Green sea turtle populations in Mexico and Florida have been reclassified from Endangered to Threatened.
Decades of conservation efforts finally paid off.
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Green sea turtles in Florida and on the Pacific Coast of Mexico are no longer at the risk of extinction. They have been taken out from the list of endangered species but will remain under the protection of the Endangered Species Act since the population of tthe iconic animal is not ‘fully recovered.’ Green sea turtles have been down listed from Endangered to a Threatened species.
“Successful conservation and management efforts developed in Florida and along the Pacific coast of Mexico are a roadmap for further recovery strategies of green turtle population around the world.” Eileen Sobeck from National Oceanic and Atmospheric Administration said in a statement.
Up until 1970s, the population of green sea turtle continued to slide down and only a handful of turtles were left. A combination of factors such as overharvesting of their eggs, hunting and habitat loss have contributed immensely to their decline. But on Tuesday U.S. Fish and Wildlife Service declared victory for green sea turtle conservation in Florida and Mexico and announced the status change.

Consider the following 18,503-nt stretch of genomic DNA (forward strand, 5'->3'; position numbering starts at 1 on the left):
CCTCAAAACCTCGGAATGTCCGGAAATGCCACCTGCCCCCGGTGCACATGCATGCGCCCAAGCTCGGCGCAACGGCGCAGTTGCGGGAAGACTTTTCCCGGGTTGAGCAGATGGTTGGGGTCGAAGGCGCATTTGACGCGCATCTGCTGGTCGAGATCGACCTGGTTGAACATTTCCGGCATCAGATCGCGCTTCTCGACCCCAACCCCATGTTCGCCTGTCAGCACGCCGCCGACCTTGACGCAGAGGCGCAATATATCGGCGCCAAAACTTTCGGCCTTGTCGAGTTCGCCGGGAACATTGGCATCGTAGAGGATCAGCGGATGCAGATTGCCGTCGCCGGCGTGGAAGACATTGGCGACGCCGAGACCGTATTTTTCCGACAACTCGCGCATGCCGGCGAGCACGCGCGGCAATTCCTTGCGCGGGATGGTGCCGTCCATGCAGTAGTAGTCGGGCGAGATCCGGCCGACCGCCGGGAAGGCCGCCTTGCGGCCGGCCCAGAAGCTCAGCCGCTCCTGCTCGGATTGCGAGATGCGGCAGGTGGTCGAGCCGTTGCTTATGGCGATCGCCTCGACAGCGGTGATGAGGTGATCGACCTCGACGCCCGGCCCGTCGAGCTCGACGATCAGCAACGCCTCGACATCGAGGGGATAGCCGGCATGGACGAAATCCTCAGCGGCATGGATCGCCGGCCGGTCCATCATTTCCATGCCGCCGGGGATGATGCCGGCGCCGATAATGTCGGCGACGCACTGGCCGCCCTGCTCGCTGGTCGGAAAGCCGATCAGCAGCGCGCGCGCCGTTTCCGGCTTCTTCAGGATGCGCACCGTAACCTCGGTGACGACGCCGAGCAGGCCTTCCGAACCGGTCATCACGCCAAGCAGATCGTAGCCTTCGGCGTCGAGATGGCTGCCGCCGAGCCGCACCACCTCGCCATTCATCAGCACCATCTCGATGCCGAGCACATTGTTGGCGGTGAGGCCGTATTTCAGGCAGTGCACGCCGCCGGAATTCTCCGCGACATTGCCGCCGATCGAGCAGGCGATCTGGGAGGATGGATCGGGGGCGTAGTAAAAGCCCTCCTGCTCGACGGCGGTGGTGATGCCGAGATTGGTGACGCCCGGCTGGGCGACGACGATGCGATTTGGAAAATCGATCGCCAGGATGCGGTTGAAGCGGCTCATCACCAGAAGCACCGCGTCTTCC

Now, around 2,250 nesting females are counted on the beaches each year in Florida alone and if the well coordinated conservation efforts continue, there population is expected to expand further.
Green sea turtle is a large, weighty animal which can grow up to 350 pounds and live along the coasts of 140 countries, with largest nesting populations were found in Costa Rica and Australia. To nest, female turtle leaves the ocean and choose a beach area to lay eggs and these eggs can range between 100 and 200.
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There are 11 distinct populations of green sea turtles and after the reclassification, only three will be listed as endangered with the rest will be classified as threatened.